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  • Writer's pictureRebecca Doremus

Email Scam - do you know how to tell?

Updated: Jun 27, 2023


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Every single day without fail I receive numerous emails in my SPAM folder and I glance through them just in case something went there that should not have. This rarely happens unless it is someone who uses a service to send mail to a big list instead of just emailing it themselves (Constant Contact is one of them).

So today in my INBOX I noticed numerous emails from PayPal. That is not surprising because I use the PayPal service quite often as a form of payment. But these stood out because they mentioned an invoice that I needed to pay. Mind you, I also had a valid email from PayPal with an invoice to pay for a class I am taking the end of July.

So how do you tell what is fake and what is real? Take a look at the two images below:

In the first image, other than the fact that I have no idea who Matthew Mell is nor did I order anything that has not been taken care of. In the second one, just the emoji being used in the title is enough to set my SCAM bells ringing. But even beyond that there is a way to tell. First off, PayPal always has my name on their emails (not PayPala Customer). PayPal asks you to sign in to your account and click on any open invoices. They do not put in links. The subject is ridiculous and something else that PayPal will not do. Next to the to field is a name and a down arrow indicator. When I click that I am presented with more information about the email (see image below). Even though they are using the logo that PayPal uses, and are pretending to be from service@paypal.com, PayPala is not a real company and is definitely not PayPal.

In the box that opens, I see each of these was sent to someone with a bogus email address. Even if it was a real address (which I highly doubt) there is just too much that is wrong with it.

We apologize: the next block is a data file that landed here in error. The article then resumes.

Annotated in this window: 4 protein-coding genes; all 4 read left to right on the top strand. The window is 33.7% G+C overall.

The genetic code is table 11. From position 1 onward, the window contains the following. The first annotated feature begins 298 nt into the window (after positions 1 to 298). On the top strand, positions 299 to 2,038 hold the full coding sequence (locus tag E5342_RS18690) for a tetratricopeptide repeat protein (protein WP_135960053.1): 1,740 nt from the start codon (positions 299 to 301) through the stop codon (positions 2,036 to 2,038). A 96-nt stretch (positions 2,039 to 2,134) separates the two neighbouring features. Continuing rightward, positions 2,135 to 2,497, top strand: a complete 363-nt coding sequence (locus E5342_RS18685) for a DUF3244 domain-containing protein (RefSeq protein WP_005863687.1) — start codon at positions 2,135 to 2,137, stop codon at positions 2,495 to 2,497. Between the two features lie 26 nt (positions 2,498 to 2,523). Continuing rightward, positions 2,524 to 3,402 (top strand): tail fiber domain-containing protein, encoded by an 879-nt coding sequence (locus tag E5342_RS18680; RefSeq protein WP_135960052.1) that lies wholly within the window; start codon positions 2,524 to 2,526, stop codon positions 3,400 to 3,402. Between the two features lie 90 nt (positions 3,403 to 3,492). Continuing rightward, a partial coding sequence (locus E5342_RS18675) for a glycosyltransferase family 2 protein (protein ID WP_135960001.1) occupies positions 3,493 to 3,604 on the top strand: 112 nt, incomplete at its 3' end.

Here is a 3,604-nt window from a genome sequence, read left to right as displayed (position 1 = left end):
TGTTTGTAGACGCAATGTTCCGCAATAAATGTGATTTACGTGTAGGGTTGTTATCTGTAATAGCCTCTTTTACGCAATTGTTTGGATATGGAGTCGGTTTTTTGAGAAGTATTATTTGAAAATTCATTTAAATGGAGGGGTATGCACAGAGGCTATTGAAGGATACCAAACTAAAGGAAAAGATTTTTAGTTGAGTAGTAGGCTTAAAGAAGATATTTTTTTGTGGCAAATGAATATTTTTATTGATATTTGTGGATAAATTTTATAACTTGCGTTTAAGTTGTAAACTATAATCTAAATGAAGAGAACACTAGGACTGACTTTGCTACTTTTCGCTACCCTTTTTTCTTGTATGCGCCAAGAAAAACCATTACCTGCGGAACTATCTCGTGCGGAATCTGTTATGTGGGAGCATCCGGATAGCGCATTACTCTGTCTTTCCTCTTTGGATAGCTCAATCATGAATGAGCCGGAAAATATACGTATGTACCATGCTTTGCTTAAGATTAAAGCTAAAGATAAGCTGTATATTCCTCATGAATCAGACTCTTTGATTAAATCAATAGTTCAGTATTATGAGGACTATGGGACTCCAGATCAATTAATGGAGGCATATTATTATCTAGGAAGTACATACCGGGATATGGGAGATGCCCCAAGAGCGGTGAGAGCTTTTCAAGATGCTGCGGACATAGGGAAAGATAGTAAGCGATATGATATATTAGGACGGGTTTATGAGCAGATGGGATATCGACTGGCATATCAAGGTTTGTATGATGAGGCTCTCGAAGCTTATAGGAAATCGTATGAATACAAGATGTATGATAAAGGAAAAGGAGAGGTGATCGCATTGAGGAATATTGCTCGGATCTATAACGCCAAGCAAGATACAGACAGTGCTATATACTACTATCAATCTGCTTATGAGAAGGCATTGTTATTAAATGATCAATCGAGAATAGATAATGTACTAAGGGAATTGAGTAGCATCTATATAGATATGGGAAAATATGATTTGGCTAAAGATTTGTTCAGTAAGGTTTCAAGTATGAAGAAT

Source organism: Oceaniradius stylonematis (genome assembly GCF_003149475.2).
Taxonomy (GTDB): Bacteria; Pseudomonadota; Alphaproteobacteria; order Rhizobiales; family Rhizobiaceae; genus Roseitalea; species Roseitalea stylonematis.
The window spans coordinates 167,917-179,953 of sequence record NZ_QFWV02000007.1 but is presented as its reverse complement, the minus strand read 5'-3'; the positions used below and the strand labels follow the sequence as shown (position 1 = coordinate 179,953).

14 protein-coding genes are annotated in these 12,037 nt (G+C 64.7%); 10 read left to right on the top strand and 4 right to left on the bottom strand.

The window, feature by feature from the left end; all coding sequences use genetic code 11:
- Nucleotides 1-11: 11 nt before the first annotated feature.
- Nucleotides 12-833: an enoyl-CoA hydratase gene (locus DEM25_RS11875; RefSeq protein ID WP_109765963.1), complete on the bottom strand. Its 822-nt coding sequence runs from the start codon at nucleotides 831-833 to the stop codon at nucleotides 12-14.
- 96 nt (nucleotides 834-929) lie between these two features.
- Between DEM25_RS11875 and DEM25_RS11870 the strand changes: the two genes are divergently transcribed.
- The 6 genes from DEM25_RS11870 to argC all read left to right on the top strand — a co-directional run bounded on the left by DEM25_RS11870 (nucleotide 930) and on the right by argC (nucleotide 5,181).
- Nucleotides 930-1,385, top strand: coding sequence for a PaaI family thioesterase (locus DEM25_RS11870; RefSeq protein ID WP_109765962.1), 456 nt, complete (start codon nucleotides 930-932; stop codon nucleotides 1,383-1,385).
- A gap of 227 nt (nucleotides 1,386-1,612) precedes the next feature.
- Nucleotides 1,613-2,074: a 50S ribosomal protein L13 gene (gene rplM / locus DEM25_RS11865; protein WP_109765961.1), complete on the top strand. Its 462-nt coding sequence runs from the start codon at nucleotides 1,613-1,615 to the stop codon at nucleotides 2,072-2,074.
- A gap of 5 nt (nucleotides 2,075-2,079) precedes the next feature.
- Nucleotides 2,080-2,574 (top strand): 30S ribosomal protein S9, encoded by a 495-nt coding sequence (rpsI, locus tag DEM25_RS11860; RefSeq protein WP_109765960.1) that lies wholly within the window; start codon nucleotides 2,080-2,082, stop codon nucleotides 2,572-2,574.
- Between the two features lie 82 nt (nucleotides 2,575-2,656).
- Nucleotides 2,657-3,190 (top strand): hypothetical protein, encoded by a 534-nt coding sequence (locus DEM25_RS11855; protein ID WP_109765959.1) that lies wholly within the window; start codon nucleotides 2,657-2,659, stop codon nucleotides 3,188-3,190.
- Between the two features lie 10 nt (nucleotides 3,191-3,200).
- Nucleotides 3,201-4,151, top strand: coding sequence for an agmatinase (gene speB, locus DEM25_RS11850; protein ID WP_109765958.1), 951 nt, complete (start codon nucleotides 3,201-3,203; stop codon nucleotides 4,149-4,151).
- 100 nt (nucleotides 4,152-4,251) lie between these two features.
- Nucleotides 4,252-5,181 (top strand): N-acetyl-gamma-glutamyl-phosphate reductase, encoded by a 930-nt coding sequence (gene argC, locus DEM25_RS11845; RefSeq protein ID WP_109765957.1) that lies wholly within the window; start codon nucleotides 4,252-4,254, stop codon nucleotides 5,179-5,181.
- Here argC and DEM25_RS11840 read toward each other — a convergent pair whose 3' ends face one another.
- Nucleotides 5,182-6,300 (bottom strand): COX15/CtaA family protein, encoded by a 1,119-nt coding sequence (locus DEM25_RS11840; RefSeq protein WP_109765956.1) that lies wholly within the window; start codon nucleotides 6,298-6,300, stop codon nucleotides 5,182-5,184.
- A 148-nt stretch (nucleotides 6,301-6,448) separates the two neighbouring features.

So how do you handle these types of emails so that you can be part of the solution to getting them to stop?

  1. Go to the website and sign into your account (in this case it is PayPal)

  2. If everything looks okay there, good. Return to the emails.

  3. FORWARD the suspicious emails to phishing@paypal.com (if you do not know the reporting address for who is being spoofed, send it to phishing.report@mail.cisa.dhs.gov at our government website that handles phishing.

  4. Report the phishing attempts to your email provider. (in my case it is Gmail)

  5. and if you are worried you may have been compromised in some way, visit this site for more information on how to recover, protect, and report abuses: https://www.cisa.gov/be-cyber-smart/report-incident

We go out of our way to try and keep our customers safe using education, social media and through the sale of Internet Security software that works to keep the vulnerabilities off your computer to begin with. If you would like to know more about this software, stop in or call our office during business hours. We want you to be safe and enjoy your computer.

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